He was very feminine, and would pull his long T-shirt down and swish it like a dress. At one moment, he leaned in with mock surprise and said, “My friend says you’re the real Pauline, you’re not are you??”

No, not at all. He suddenly frowned, and was quiet for a moment.

“I had this really bad dream once that she came and hurt my brother and my mother”.


I began to see racial patterns in the way that people responded to both Hanson and myself.

Many Caucasian people would love the absurdist elements of my surface slapstick, and revel in the mock “Battle-of-the-Paulines”. They would refer to Hanson as an “international embarrassment,” ultimately worried that she might reflect back on to them.

The responses of Asian and Aboriginal people had a deeper layer about me being a conduit for them to laugh at issues that were not at all funny to them, that I represented a tool for them to fight back against their own perceived powerlessness in the wake of her demonisation of them.

I began to see racial patterns in the way that people responded to both Hanson and myself. 

Those targeted by Hanson suffered real pain in 1998, but some forgot this as years went by, and the former politician was reborn and revived in an evolving B-grade celebrity media career that, it could be argued, was rightfully mine as a former one-hit wonder.

Pauline Hanson and entertainer Todd McKenney perform during a photo call to promote 'Todd McKenney Live' at the Star City in 2005

Part of the sudden shock within progressive politics at her recent resurgence can be attributed to our being lulled into a sense of security by her eighteen years of soft-pedal news entertainment media, which has played a major role in the maintenance of her profile.

Now, as in the 90s, opinions on how to “deal” with Hanson are partially predicated by what she means to you, and what plans she has for you. Over the last month, many articles have been written about why we should respectively (or respectfully?) ignore her, engage with her, listen to her or marginalise her.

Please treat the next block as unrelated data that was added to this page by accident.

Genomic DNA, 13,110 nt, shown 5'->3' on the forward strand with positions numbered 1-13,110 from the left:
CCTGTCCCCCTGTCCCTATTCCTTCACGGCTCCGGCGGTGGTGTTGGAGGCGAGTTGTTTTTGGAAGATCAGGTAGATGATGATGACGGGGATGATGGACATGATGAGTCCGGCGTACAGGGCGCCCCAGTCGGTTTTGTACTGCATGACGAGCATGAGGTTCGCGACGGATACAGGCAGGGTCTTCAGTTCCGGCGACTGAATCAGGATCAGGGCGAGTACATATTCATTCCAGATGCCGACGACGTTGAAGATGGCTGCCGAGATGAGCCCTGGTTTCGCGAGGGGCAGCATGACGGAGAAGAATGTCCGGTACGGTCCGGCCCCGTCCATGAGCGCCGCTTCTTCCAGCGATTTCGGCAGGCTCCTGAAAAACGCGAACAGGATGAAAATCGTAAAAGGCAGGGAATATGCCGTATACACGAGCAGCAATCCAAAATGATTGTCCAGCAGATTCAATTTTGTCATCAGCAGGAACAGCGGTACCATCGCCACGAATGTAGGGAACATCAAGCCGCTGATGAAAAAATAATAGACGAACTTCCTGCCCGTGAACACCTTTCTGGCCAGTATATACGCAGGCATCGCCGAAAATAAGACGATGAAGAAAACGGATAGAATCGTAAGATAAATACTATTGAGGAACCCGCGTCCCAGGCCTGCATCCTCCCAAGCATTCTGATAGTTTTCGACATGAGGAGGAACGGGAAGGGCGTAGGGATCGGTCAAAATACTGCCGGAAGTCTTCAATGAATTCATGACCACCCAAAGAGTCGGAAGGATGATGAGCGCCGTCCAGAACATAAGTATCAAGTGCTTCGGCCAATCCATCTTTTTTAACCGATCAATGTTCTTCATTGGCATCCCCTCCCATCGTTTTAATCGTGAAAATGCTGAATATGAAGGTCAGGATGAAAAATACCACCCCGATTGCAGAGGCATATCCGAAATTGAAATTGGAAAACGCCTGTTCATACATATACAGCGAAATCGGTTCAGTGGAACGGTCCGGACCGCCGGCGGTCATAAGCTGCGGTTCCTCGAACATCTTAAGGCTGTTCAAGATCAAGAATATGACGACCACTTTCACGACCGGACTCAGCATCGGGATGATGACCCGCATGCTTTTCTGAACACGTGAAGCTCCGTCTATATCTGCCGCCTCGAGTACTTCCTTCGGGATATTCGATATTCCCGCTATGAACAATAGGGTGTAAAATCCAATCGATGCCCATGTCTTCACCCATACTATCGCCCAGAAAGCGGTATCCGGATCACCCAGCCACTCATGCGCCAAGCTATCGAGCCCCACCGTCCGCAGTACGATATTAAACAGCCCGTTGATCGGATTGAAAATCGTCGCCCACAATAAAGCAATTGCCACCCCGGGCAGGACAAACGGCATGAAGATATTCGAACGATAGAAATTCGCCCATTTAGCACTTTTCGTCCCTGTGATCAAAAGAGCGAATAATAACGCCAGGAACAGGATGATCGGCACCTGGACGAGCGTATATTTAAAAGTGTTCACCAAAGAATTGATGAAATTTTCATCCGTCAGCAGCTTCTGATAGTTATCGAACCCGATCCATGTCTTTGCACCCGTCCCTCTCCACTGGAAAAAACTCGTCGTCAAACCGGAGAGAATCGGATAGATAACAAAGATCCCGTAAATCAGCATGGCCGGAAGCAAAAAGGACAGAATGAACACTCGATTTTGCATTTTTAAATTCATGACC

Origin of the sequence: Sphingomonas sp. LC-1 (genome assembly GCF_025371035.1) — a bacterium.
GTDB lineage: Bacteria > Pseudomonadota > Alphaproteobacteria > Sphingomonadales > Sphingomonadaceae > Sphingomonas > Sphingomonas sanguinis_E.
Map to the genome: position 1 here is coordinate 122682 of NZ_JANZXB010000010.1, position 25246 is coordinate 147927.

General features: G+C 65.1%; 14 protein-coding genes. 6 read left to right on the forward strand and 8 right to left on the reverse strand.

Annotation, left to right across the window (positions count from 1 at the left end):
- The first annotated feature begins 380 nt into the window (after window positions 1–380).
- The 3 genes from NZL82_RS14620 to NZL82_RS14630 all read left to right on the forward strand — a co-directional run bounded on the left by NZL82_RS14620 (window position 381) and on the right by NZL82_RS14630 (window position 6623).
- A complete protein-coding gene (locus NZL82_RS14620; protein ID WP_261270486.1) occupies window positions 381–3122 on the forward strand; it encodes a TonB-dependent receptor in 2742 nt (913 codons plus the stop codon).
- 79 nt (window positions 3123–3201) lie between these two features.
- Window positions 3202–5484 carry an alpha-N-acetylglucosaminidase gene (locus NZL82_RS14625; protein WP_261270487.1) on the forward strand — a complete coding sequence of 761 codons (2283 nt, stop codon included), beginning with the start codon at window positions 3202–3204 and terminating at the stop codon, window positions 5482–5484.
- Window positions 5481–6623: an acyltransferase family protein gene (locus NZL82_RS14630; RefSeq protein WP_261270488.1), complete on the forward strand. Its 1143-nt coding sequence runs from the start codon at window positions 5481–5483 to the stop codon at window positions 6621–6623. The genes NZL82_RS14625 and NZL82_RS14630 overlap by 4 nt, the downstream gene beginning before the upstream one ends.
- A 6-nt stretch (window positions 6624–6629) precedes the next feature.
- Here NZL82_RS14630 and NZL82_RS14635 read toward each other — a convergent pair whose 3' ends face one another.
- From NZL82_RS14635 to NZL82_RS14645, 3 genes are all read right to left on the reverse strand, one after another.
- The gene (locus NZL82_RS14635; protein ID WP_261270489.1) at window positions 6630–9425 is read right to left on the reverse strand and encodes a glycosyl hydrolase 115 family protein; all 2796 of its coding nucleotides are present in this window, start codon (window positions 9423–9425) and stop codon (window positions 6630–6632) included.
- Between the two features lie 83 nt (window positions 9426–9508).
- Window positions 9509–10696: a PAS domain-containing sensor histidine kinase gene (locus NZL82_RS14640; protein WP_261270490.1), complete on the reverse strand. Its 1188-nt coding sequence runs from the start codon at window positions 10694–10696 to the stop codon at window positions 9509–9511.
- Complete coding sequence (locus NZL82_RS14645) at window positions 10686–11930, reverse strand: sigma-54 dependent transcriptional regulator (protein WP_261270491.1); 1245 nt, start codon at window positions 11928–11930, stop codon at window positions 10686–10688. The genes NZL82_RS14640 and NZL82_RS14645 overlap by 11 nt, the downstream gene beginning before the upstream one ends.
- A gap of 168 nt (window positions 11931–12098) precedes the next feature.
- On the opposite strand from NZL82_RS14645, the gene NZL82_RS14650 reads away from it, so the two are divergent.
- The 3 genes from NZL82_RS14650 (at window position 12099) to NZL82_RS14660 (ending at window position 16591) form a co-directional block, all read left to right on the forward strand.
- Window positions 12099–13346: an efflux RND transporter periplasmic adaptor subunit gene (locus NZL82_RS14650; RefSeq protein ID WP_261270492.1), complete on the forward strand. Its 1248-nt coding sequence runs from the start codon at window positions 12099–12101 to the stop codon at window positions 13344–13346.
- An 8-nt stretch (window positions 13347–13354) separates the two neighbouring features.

Ketan Joshi has neatly summarised how these opinions often differ according to whether or not the writers are members of groups targeted by Hanson.

In the wake of consecutive international terror attacks in recent weeks, couple with Hanson’s resurgence, media personality Sonia Kruger’s recent support for stopping Muslim immigration has also attracted considerable response.

While many on the progressive left immediately embraced Waleed Aly’s subsequent call to “send forgiveness viral” and to try understand Kruger’s fear, other voices such as Mohamad Tabbaa and Claudia Maryam Sirdah in Overland criticise Aly’s call as replacing criticism of the source of that fear.

I will also listen when someone targets an ethnic or cultural group, but I’ll always listen first to the people most affected by that discourse.

Many people have urged me to throw on the dress immediately and to re-run 1998 in its entirety, now that Hanson and Pokemon are back. First though I need to see what sort of power she will have, and to spend time listening. 


Simon Hunt is a Media Arts Academic at the University of New South Wales and a film and television maker. He also keeps Panstdown alive and well on social media, where she maintains an active presence on Facebook.


See more of Pauline, her commentators and the infamous fish and chip shop where it all began in Pauline Hanson: Please Explain! Available to view at SBS On Demand now.

Or watch it right here: